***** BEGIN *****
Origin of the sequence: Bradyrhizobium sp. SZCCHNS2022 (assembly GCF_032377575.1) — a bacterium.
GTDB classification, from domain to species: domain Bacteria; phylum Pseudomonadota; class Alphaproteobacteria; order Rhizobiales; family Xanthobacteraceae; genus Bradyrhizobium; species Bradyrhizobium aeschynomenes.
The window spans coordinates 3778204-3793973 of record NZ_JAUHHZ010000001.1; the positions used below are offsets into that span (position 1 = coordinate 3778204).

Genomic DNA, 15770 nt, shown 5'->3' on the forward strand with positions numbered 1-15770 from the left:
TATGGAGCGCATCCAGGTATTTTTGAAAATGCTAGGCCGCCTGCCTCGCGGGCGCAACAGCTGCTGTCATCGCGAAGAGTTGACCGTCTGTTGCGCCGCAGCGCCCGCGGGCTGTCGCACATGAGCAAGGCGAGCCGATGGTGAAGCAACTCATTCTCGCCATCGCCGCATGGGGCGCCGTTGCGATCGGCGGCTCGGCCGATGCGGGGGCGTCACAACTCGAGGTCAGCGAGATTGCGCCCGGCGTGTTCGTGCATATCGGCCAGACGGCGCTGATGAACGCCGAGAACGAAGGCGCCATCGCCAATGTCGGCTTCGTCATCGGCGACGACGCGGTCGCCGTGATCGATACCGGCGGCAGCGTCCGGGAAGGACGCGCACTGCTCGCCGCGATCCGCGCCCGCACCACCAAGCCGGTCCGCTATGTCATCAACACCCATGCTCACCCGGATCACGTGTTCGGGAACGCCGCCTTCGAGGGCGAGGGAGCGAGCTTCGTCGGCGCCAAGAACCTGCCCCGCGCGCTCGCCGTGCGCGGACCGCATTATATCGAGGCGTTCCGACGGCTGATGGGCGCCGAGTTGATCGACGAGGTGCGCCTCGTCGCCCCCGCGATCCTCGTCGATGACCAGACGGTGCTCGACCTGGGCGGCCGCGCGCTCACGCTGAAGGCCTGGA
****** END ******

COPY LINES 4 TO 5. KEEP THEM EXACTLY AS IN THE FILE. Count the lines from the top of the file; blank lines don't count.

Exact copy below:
Genomic DNA, 15770 nt, shown 5'->3' on the forward strand with positions numbered 1-15770 from the left:
TATGGAGCGCATCCAGGTATTTTTGAAAATGCTAGGCCGCCTGCCTCGCGGGCGCAACAGCTGCTGTCATCGCGAAGAGTTGACCGTCTGTTGCGCCGCAGCGCCCGCGGGCTGTCGCACATGAGCAAGGCGAGCCGATGGTGAAGCAACTCATTCTCGCCATCGCCGCATGGGGCGCCGTTGCGATCGGCGGCTCGGCCGATGCGGGGGCGTCACAACTCGAGGTCAGCGAGATTGCGCCCGGCGTGTTCGTGCATATCGGCCAGACGGCGCTGATGAACGCCGAGAACGAAGGCGCCATCGCCAATGTCGGCTTCGTCATCGGCGACGACGCGGTCGCCGTGATCGATACCGGCGGCAGCGTCCGGGAAGGACGCGCACTGCTCGCCGCGATCCGCGCCCGCACCACCAAGCCGGTCCGCTATGTCATCAACACCCATGCTCACCCGGATCACGTGTTCGGGAACGCCGCCTTCGAGGGCGAGGGAGCGAGCTTCGTCGGCGCCAAGAACCTGCCCCGCGCGCTCGCCGTGCGCGGACCGCATTATATCGAGGCGTTCCGACGGCTGATGGGCGCCGAGTTGATCGACGAGGTGCGCCTCGTCGCCCCCGCGATCCTCGTCGATGACCAGACGGTGCTCGACCTGGGCGGCCGCGCGCTCACGCTGAAGGCCTGGA